In the last few years, prices for CD recorders have dropped considerably. They have almost lost their meaning as status symbols as well. Millions of Compact Discs containing music or computer data are made by home users every day all over the world. CD recorders differ mainly in their write speed, but the interface, buffer size and the read speed are just as important. Phillips used to be the number one address for cutting edge CD recorders for a long while, but recently Sony, Teac and AOpen offer their own 12speed writers as well. Others like Asus are also close to the launch of their CDR. We took a quick look at AOpen's new model. Installing a CD-ROM or CD-R drive should be no problem even for beginners. After checking the jumpers at the backside of the drive (master or slave) you can already install it into an empty 5.25" drive bay. Since CD recorders are basically just a CD-ROM drive with enhanced features, every drive can be used instantly as it will be given a drive letter automatically. Inserting any data CD will be enough to test the basic functions of the drive. In order to determine media compatibility, I used several brand and no-name CD-Rs. AOpen's CD-recorder worked fine at full speed with any CD-R I threw at it, regardless if high-class brand CD-R or if no-name unmarked CD-R. 4 MB of memory are buffering write data in order to ensure a constant data stream. This buffer can only bridge approx. two seconds, but it proved completely sufficient. If you use the bundled software Nero 5.0, you will get another 20 MB buffer of main system memory. Those 24 MB of write buffer reduce the chance of encountering the feared 'buffer underrun' to a minimum. However, users with 64 MB or even less memory cannot really take advantage of this software buffer feature, because the system will swap-out the software buffer to the hard drive as soon as the physical RAM is completely used. This obviously eliminates the advantage of strea
m buffering. Aopen's drive proved to be a fully sufficient CD-recorder that produces reliable CDs/CDROMs in very short time.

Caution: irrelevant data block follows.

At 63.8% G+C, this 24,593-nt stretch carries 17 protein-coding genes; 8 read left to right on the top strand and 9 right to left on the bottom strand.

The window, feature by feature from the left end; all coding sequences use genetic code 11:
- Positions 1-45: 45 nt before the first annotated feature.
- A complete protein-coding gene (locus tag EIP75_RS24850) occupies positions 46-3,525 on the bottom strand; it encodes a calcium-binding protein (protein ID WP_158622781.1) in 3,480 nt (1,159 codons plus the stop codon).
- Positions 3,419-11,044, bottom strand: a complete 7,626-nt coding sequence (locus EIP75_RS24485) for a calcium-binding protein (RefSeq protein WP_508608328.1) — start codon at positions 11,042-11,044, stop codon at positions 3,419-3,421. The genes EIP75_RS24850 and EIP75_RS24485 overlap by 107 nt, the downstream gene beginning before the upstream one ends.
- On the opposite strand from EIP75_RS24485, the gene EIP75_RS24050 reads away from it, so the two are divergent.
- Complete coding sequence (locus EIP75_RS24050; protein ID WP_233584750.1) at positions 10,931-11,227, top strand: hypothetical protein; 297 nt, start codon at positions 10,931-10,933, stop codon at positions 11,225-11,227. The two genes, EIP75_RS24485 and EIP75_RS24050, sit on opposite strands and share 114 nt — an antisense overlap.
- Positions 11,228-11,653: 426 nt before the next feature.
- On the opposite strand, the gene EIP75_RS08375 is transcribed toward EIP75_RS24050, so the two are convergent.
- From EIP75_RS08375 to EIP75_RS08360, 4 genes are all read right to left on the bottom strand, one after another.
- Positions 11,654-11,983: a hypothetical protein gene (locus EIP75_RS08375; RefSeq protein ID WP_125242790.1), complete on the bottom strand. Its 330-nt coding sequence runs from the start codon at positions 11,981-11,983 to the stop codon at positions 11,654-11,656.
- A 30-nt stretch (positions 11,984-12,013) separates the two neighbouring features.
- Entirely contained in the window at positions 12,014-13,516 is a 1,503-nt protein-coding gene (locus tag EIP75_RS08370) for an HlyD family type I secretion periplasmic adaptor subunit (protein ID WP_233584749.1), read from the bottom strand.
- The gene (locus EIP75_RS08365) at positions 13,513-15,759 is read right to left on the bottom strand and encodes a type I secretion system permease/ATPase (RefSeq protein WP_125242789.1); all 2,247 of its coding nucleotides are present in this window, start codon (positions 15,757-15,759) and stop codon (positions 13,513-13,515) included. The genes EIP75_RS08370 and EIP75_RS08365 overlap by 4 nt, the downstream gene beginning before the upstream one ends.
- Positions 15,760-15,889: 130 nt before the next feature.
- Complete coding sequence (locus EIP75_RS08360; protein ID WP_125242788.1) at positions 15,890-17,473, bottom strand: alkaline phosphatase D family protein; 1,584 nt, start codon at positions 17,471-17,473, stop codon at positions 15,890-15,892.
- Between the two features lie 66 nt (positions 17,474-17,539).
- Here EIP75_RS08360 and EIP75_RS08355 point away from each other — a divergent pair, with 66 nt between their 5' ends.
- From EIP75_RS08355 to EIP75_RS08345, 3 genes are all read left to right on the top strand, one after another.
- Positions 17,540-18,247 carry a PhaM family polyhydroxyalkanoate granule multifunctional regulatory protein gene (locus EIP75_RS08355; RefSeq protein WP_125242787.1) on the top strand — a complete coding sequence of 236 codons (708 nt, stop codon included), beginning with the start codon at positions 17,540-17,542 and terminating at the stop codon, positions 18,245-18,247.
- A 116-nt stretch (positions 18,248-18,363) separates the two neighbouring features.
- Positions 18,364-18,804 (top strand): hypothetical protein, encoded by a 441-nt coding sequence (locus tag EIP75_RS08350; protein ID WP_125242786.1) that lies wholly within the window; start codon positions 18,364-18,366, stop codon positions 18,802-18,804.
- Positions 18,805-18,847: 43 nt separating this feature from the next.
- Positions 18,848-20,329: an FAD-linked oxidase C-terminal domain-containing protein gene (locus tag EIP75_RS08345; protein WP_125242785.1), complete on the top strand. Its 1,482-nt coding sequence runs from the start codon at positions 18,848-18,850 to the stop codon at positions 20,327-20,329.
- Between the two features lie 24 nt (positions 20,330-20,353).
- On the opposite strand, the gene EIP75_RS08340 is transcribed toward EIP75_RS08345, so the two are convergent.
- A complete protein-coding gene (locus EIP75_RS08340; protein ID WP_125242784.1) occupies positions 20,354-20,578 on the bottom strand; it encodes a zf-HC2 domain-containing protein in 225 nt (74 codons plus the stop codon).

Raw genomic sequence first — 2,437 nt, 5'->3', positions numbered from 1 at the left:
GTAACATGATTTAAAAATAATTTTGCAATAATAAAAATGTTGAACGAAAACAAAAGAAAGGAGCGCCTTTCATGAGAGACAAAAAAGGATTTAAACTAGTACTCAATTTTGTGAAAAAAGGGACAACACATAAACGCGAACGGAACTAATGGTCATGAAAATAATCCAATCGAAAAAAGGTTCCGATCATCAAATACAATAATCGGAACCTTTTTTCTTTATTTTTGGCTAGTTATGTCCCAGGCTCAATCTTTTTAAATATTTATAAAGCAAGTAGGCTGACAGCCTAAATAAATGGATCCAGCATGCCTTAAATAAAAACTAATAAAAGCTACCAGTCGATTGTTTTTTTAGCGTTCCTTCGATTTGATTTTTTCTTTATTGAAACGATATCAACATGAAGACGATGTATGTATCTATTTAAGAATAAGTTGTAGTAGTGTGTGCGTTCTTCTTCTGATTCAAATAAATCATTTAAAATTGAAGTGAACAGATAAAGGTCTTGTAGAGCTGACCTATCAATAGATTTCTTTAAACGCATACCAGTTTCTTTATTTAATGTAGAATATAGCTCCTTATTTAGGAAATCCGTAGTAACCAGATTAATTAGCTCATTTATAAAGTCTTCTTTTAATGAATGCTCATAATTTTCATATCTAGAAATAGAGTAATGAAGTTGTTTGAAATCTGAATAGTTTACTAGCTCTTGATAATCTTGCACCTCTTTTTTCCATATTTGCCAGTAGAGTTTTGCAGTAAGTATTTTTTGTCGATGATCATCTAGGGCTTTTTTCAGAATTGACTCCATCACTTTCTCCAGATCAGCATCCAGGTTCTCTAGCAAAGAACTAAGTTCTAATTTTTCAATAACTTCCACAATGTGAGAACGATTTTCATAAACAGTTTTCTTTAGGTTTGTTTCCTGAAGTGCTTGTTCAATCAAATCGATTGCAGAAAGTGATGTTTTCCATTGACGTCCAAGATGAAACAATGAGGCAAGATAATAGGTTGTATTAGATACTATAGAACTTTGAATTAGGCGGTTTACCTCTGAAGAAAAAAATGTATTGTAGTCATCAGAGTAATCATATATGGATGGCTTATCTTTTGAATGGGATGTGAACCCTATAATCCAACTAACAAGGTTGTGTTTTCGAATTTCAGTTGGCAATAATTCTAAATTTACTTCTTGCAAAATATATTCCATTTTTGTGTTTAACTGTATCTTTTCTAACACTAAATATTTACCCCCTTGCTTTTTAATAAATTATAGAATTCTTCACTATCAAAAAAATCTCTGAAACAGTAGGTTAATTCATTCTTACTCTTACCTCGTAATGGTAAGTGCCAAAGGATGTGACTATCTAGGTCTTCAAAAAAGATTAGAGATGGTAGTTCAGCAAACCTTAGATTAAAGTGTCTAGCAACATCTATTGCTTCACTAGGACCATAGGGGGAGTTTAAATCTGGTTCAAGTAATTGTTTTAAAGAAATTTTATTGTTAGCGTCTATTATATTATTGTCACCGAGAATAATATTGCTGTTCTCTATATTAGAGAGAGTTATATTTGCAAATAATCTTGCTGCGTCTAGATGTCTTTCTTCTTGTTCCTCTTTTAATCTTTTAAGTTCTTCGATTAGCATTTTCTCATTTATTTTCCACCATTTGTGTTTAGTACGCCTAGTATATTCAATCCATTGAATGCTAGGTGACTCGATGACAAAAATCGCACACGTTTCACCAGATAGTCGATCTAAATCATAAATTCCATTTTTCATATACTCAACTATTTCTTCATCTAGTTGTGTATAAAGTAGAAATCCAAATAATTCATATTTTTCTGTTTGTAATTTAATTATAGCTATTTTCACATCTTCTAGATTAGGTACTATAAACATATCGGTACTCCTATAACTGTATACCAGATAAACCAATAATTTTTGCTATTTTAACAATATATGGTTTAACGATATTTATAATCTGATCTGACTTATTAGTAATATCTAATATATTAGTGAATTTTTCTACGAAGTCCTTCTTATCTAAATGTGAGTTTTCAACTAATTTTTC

I bought this CR-RW over a year ago now and have very mixed feelings about the drive. The drive looks quite nice with a sexy red tray button, volume control, disc in light and disc writing light. On the whole it generally seems ok but I have had some very strange experiences with it. After I had the drive about 11 months I was backing up a load of files to CDR and all of a sudden the drive froze and there was nothing I could do but reboot. When I did Windows 98 took over 20 minutes to load. The first thing I suspected was that when the drive froze it corrupted the Hard Drive but after running various checks and de-fragging the Hard Drive (twice!) it was still the same. I had only created about 25 discs in the 11 months. When I checked the forums on the philips website there were nothing but complaints by people experiencing the same thing or complaining that the drive had died after only burning 70+ discs. I rang the store where I got it from (PC World) but they were not willing to help and advised me to ring philips. When I rang philips they told me how to do a system check but holding down the tray open button for one complete cycle and tell them what the lights on the drive did. When I told them and the light flashed green four times and then red once. He said "ahhh its failing test 4" so I said what does that mean? he said "It means you need a new drive!" When I asked exactly what was wrong he was unwilling to tell me and wouldn't or couldn't give me a price for repair, by this time the years warranty was up. So I unplugged the drive and put it on a shelf where it sat for 6 months until I was so bored one day last month I decided to shove it back in and the bloody thing worked. This time it fails on test 1 but it still creates discs (?). The only thing different about my system is that I have installed Windows ME. Hmmmm maybe Windows ME is good for something after all eh? ;)